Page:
The Legacy of Elizabeth Pringle by Kirsty Wark
The Legacy of Elizabeth Pringle, by Kirsty Wark, is a sturdy novel about memory and regret from a beloved BBC broadcaster. It starts with Elizabeth, an elderly woman on the remote Scottish Island of Arran, deciding to leave her house, in her will, to a holiday maker, Anna, who was once interested in buying it. The bequest falls into the hands of Martha, Anna’s daughter, as Anna has been diagnosed with Dementia. A lot of soul-searching and detective work ensues when Martha starts to settle in Elizabeth’s house, away from her native Glasgow, and meets Elizabeth’s friends.
The narrative chops back and forth between Martha and Elizabeth. Martha takes a redundancy package from her journalism job, comes to terms with her mother’s condition and starts to make a new life after a recent divorce. The rehabilitation that Martha gains from Arran contrasts to Elizabeth’s life-long solitude that is punctuated by near misses and loss. The chronicle of Elizabeth’s life, teaching at the local school, charts both World Wars and Elizabeth’s distance from building human connections for the majority of her life. It’s only towards the end of her life that she builds friendships: two young newcomers to the island encourage Elizabeth to write her memoir – that, in turn, changes Martha’s life.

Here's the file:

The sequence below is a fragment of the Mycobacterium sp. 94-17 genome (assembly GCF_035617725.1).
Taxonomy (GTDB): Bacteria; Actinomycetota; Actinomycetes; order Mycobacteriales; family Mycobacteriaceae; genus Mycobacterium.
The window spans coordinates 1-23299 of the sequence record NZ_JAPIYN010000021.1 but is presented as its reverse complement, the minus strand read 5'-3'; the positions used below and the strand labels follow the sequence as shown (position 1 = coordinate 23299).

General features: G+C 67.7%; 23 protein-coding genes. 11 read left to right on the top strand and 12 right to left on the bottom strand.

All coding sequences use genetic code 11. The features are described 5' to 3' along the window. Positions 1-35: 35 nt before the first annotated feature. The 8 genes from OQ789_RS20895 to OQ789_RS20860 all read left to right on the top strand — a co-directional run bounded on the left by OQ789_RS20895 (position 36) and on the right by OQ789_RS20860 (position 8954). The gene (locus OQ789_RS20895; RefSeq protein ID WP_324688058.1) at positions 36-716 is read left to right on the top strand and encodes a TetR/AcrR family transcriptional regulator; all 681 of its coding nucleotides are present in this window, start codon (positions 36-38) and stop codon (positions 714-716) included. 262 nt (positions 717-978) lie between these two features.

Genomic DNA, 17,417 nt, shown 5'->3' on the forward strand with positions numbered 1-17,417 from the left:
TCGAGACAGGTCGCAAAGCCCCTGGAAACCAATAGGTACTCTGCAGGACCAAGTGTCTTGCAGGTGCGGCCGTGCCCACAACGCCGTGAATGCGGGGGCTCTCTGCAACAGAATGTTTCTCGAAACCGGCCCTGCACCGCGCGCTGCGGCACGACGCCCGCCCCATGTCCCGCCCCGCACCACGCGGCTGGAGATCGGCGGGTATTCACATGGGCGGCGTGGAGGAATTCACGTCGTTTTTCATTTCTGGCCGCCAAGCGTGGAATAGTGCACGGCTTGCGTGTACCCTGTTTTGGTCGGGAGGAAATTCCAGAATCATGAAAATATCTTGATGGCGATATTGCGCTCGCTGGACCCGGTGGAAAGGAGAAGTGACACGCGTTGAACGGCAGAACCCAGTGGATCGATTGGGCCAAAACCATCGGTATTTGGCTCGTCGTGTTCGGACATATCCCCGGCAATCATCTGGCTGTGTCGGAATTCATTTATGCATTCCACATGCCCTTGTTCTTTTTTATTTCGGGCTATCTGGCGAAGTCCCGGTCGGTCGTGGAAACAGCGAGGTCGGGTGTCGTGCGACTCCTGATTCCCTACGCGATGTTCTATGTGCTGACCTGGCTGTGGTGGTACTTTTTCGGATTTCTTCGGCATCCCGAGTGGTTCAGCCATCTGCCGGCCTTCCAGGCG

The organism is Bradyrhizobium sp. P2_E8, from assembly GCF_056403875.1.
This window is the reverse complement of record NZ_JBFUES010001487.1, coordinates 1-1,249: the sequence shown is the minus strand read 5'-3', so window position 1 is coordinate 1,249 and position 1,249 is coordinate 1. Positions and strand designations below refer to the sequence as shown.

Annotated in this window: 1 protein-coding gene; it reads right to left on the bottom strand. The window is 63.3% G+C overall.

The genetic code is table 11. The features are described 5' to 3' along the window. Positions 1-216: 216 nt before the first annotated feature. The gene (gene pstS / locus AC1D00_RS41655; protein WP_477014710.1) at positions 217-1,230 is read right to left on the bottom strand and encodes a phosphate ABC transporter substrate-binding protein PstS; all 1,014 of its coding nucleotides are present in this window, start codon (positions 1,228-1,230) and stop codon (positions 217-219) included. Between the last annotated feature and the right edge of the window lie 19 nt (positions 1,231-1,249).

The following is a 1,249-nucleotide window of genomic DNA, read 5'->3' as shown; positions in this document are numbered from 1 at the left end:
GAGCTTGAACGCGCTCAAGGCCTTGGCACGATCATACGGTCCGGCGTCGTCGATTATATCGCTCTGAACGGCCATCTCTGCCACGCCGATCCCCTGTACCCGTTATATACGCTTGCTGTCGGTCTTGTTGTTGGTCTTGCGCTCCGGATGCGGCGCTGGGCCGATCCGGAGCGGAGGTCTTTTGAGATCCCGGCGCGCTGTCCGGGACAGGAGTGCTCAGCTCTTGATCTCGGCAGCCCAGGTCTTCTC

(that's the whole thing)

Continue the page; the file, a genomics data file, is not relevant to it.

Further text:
Wark does well to capture both Martha and Elizabeth’s characters: the move from Martha’s rushing back and forth from Glasgow to Arran, full of relationships and conflict, to Elizabeth’s still life, shaped by rare encounters with others, is well crafted. A lot of work has gone into creating strong bases of characters on Arran and in Glasgow as well as making Elizabeth’s house a central connection between the two women.
The narrative certainly takes its time and sometimes loses the balance between pace and atmosphere. It can feel a tad too long and the ending somewhat hollow. A big reveal at the end that tries to explain Elizabeth in one central event doesn’t have the sensitivity of the rest of the novel and is a reductive move for a work that does have a lot of heart. After this drama is revealed, the end of the book is tied up into an idyllic postcard of Arran.
Overall, there are some touching moments – Anna’s mental state is poignant but not overdone – and The Legacy of Elizabeth Pringle is an enjoyable read with characters that feel familiar but never very resonant. Wark writes with a lot of passion and is good story teller, but the novel remains a lightweight read that falls into moments of clumsiness and an all too neat ending.
REVIEWER: Jazz Croft
TITLE: The Legacy of Elizabeth Pringle
AUTHOR(S): Kirsty Wark